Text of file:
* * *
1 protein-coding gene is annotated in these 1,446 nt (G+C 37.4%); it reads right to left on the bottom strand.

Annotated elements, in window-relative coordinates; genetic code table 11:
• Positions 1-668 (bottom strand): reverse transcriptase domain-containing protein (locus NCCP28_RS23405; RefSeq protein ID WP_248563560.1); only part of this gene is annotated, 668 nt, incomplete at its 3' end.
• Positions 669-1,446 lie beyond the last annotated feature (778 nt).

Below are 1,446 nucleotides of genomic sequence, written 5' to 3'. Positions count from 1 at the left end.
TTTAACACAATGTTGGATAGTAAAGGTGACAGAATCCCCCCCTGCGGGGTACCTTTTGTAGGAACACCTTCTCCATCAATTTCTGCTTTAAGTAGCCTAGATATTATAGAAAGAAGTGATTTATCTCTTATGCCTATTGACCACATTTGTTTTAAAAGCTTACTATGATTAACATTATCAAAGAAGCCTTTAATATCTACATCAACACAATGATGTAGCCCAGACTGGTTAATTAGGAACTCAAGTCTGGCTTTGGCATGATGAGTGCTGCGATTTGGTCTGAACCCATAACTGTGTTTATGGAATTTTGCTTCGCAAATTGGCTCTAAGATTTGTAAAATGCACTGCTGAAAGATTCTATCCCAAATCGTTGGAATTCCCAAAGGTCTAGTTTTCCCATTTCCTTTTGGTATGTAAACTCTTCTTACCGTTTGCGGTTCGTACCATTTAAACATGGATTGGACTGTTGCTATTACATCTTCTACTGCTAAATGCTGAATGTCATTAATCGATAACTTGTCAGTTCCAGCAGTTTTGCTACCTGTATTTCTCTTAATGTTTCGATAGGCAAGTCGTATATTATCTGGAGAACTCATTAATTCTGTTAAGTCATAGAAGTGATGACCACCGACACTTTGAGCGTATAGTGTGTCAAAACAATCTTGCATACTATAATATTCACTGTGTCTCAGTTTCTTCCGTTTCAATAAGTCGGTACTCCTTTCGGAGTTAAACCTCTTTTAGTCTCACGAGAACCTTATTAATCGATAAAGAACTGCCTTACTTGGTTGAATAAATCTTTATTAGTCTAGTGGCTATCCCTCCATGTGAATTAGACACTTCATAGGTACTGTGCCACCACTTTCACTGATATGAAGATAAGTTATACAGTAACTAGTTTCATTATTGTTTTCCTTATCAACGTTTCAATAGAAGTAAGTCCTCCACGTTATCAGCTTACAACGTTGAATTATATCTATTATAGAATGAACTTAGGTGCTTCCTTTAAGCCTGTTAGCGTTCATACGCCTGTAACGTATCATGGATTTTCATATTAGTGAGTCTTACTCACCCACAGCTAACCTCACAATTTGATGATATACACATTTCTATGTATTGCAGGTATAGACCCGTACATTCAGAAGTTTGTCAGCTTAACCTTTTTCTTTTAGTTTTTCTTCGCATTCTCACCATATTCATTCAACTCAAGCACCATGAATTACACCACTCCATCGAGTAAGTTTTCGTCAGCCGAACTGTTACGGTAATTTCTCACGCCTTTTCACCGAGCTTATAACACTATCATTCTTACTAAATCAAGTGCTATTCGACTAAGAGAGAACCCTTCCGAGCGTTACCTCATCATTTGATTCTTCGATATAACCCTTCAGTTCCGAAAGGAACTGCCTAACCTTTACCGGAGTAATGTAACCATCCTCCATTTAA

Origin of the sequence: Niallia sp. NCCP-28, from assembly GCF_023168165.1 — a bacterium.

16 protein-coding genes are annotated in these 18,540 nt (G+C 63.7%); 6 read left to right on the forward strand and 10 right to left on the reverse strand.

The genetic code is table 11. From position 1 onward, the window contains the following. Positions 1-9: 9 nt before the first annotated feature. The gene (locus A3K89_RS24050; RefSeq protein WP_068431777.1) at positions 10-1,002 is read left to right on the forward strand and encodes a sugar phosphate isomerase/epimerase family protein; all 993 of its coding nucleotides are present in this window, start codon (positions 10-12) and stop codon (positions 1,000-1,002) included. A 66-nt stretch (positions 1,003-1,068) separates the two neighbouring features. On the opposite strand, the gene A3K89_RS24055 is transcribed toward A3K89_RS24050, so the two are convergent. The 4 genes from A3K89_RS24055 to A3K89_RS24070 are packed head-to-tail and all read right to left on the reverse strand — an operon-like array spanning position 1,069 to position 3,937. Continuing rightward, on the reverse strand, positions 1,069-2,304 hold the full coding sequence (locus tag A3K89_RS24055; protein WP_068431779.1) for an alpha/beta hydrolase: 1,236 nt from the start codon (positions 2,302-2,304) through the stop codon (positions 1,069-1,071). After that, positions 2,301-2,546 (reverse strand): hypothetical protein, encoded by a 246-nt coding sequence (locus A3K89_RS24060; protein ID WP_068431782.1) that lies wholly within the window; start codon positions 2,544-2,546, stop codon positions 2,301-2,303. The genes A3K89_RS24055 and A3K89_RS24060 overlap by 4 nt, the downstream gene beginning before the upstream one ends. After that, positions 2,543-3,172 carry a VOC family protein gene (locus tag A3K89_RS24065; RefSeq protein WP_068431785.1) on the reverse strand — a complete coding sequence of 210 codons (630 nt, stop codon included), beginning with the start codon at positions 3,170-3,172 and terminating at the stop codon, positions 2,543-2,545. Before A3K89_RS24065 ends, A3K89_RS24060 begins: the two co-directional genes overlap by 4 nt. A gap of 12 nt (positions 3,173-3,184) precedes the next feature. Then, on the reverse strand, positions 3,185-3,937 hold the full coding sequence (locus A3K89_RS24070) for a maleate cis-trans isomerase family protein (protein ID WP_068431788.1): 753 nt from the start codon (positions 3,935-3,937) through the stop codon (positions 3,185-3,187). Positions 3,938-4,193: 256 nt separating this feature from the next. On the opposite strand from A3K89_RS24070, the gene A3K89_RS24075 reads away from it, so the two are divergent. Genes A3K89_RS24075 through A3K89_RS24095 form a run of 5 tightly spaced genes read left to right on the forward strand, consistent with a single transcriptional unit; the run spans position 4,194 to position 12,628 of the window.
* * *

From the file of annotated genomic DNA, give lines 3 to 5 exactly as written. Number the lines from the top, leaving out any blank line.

• Positions 1-668 (bottom strand): reverse transcriptase domain-containing protein (locus NCCP28_RS23405; RefSeq protein ID WP_248563560.1); only part of this gene is annotated, 668 nt, incomplete at its 3' end.
• Positions 669-1,446 lie beyond the last annotated feature (778 nt).

Below are 1,446 nucleotides of genomic sequence, written 5' to 3'. Positions count from 1 at the left end.